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Celebrating Mother Earth

Elachee gets head start on activities for Earth Day

POSTED: April 19, 2014 11:50 p.m.

Audrey Barrett hacks out a new trail Saturday at Chicopee Woods Area Park. Barrett and other University of North Georgia and area high school honor student volunteers cut a new, contour-friendly path around an eroded section of Walnut Creek Trail as part of the Earth Day activities at Elachee Nature Center.

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Earth Day isn’t until Tuesday, but a few residents grabbed shovels, axes and rakes and got their hands dirty to show appreciation to Mother Nature.

Elachee Nature Science Center kicked off festivities Saturday across Gainesville with its annual Earth Day celebration.

The event began at 9 a.m. where Rob Stuart, the center’s natural resources manager, lead a hands-on group of college and high school honor student volunteers out on the Walnut Creek Trail to begin construction of a new contour-friendly trail in the Chicopee Woods Area Park. 

The trail had been closed for several years and was badly eroded, Stuart said.

“We probably got a third of the process started,” he said. “It’s a long process. It’s going to take many months to complete it.

“The students did great work. I told them to take the necessary breaks that they wanted and gave them a little introduction on how to use the tools and they went right at it.”

Other students landscaped by laying out mulch or planting flowers at the center’s entrance.

“At Elachee, we think Earth Day is important,” Stuart said. “It’s good to get people aware that it’s Earth Day, get them out doing something. Not necessarily just for the Earth, but for the local community.

“Something other than themselves. Not that they are selfish or anything, but people need to experience volunteering. It’s good for the soul.”

Volunteer Audrey Barrett, a senior at University of North Georgia and part of the honor’s society, said she frequently visits the trails on hikes and wanted to give back Saturday.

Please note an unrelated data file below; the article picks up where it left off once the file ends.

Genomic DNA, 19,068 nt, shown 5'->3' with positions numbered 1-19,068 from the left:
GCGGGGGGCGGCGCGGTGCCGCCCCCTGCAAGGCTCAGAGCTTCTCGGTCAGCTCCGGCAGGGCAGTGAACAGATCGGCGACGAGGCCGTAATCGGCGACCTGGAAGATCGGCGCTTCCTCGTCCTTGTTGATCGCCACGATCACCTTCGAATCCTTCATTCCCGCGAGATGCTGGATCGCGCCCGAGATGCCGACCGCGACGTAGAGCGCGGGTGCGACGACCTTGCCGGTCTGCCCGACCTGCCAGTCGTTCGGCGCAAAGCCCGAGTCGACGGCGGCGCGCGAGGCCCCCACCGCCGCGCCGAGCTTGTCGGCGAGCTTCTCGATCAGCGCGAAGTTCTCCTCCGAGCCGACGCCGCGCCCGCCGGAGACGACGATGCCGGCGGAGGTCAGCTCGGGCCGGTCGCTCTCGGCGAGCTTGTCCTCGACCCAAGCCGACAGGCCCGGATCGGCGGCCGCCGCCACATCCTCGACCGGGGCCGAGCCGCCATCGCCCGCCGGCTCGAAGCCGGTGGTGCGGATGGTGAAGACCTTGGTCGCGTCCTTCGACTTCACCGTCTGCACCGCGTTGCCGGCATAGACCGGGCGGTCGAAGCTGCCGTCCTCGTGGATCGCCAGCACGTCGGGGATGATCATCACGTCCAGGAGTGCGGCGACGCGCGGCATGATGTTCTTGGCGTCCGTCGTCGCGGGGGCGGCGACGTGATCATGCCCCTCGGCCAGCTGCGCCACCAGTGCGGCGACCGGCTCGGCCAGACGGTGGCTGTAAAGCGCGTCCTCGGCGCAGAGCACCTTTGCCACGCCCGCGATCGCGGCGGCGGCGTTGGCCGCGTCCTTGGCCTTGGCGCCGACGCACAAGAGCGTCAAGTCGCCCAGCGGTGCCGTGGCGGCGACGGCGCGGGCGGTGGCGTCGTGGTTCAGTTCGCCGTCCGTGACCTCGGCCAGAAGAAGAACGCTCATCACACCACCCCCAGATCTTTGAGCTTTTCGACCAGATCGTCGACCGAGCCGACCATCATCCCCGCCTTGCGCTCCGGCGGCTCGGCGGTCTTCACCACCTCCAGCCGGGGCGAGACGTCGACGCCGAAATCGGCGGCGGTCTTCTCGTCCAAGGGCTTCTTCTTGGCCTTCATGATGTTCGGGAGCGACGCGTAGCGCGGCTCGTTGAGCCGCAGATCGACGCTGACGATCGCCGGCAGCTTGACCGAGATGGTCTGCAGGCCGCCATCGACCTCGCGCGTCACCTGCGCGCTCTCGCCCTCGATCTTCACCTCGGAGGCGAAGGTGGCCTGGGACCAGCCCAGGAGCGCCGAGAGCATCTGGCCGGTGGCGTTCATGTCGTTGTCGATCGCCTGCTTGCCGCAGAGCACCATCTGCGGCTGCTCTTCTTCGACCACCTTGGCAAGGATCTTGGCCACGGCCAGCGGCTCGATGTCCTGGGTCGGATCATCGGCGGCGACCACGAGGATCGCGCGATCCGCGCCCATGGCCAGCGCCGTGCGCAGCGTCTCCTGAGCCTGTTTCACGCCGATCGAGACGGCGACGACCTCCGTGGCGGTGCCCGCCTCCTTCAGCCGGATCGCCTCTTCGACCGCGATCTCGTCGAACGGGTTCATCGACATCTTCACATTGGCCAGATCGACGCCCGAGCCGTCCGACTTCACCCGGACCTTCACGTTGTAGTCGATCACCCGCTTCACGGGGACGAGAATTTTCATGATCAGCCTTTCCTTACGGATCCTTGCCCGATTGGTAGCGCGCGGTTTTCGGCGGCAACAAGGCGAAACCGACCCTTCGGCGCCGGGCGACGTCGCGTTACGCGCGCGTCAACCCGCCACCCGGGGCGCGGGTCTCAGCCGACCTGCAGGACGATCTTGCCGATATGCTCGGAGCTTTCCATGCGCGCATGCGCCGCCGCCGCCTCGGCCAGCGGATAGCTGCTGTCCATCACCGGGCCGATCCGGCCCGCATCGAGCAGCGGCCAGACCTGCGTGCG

“Cutting in trails has given people a chance to get out and appreciate nature,” she said. “It has been a lot of fun. A lot of great people have been out here for a while (working).

“It was hard work, but a lot of fun. ... We really got a lot done today. We had a lot of strong hands doing a lot of good work. And people weren’t afraid of tools; that’s a very good thing.”

In the afternoon, kids and their families enjoyed a geocaching scavenger hunt that taught navigational skills; a tour of the E-house, the energy-efficient demonstration cottage; and gardening experts taught how to attract butterflies along with other pollinators.

Kids could also visit the center’s different exhibits, including the live animal room.

Megan Wilhoit brought her son, Jack Wilhoit, 7, and some of her group from Camp Fire Georgia of Toccoa to learn more about nature.

Wilhoit, the group leader, said they earned an Earth Day emblem for attending.

“At Camp Fire, on of the main themes is conservation and effort. That what we try to teach them,” she said. “They are really into hiking and camping, as well.

“So today, I wanted a continuation of these lessons. I want them to appreciate the outdoors and appreciate everything offered around here, because it’s beautiful.”


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